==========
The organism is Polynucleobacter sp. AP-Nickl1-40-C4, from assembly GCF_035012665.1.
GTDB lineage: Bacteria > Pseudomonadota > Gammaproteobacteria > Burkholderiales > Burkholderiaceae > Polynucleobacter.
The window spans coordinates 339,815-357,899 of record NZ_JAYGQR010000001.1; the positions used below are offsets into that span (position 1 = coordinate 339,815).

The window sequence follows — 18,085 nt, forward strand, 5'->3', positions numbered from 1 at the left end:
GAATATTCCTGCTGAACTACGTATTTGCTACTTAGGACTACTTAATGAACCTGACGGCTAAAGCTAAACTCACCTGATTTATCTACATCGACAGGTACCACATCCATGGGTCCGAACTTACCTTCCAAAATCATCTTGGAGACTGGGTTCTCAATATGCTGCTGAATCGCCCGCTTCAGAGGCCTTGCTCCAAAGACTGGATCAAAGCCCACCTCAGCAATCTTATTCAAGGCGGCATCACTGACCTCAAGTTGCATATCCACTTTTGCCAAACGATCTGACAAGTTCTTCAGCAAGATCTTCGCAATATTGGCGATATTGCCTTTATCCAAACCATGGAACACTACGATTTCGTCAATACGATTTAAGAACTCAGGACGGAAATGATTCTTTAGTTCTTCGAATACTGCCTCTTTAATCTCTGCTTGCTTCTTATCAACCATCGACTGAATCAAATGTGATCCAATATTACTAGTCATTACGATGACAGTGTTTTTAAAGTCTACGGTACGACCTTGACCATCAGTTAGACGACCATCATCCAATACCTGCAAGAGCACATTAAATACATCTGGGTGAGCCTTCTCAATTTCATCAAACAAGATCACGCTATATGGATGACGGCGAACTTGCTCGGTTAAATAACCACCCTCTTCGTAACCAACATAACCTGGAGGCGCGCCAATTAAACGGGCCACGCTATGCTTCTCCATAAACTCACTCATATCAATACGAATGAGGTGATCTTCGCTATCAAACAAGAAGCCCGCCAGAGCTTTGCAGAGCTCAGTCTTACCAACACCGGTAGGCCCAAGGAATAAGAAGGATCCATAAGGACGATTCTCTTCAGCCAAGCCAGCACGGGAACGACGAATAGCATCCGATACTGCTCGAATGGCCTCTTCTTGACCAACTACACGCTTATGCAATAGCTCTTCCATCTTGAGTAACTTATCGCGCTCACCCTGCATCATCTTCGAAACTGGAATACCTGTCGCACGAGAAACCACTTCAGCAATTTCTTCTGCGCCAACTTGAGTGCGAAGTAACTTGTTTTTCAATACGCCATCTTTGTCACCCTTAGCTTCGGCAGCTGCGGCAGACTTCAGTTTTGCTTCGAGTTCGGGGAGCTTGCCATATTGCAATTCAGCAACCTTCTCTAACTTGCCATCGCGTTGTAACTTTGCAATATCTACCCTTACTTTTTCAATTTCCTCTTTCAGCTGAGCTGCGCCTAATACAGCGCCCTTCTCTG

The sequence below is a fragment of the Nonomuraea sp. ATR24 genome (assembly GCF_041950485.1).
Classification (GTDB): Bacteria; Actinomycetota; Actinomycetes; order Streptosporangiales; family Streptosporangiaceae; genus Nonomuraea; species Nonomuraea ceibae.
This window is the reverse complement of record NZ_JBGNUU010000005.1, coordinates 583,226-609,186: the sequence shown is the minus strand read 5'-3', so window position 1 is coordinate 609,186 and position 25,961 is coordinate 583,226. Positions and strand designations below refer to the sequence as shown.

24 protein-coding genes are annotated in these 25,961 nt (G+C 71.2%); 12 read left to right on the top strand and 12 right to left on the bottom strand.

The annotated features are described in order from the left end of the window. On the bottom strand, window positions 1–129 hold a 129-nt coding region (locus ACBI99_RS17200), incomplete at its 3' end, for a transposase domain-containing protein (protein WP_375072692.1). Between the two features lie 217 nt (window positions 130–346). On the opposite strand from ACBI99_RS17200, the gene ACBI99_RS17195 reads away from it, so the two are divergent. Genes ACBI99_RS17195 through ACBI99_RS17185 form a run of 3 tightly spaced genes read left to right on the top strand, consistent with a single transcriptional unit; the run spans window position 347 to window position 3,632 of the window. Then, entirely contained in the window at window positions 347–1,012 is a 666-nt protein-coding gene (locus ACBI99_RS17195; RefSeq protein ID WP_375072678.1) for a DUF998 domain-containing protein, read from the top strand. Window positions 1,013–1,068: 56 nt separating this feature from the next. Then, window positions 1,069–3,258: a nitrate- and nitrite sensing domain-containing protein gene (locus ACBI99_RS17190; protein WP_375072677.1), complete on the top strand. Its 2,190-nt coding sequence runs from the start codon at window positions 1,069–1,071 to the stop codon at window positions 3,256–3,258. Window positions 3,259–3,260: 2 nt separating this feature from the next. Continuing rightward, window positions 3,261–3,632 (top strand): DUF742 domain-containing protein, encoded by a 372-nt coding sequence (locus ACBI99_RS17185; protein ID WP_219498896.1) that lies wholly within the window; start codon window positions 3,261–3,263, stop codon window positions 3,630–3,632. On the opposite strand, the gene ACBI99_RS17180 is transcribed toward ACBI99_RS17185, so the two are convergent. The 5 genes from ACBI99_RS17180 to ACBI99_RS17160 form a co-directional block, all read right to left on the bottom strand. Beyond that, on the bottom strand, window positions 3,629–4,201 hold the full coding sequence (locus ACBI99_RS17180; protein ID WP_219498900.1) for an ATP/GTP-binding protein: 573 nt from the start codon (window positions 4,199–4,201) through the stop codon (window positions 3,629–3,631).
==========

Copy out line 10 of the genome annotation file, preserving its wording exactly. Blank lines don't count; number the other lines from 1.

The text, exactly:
The annotated features are described in order from the left end of the window. On the bottom strand, window positions 1–129 hold a 129-nt coding region (locus ACBI99_RS17200), incomplete at its 3' end, for a transposase domain-containing protein (protein WP_375072692.1). Between the two features lie 217 nt (window positions 130–346). On the opposite strand from ACBI99_RS17200, the gene ACBI99_RS17195 reads away from it, so the two are divergent. Genes ACBI99_RS17195 through ACBI99_RS17185 form a run of 3 tightly spaced genes read left to right on the top strand, consistent with a single transcriptional unit; the run spans window position 347 to window position 3,632 of the window. Then, entirely contained in the window at window positions 347–1,012 is a 666-nt protein-coding gene (locus ACBI99_RS17195; RefSeq protein ID WP_375072678.1) for a DUF998 domain-containing protein, read from the top strand. Window positions 1,013–1,068: 56 nt separating this feature from the next. Then, window positions 1,069–3,258: a nitrate- and nitrite sensing domain-containing protein gene (locus ACBI99_RS17190; protein WP_375072677.1), complete on the top strand. Its 2,190-nt coding sequence runs from the start codon at window positions 1,069–1,071 to the stop codon at window positions 3,256–3,258. Window positions 3,259–3,260: 2 nt separating this feature from the next. Continuing rightward, window positions 3,261–3,632 (top strand): DUF742 domain-containing protein, encoded by a 372-nt coding sequence (locus ACBI99_RS17185; protein ID WP_219498896.1) that lies wholly within the window; start codon window positions 3,261–3,263, stop codon window positions 3,630–3,632. On the opposite strand, the gene ACBI99_RS17180 is transcribed toward ACBI99_RS17185, so the two are convergent. The 5 genes from ACBI99_RS17180 to ACBI99_RS17160 form a co-directional block, all read right to left on the bottom strand. Beyond that, on the bottom strand, window positions 3,629–4,201 hold the full coding sequence (locus ACBI99_RS17180; protein ID WP_219498900.1) for an ATP/GTP-binding protein: 573 nt from the start codon (window positions 4,199–4,201) through the stop codon (window positions 3,629–3,631).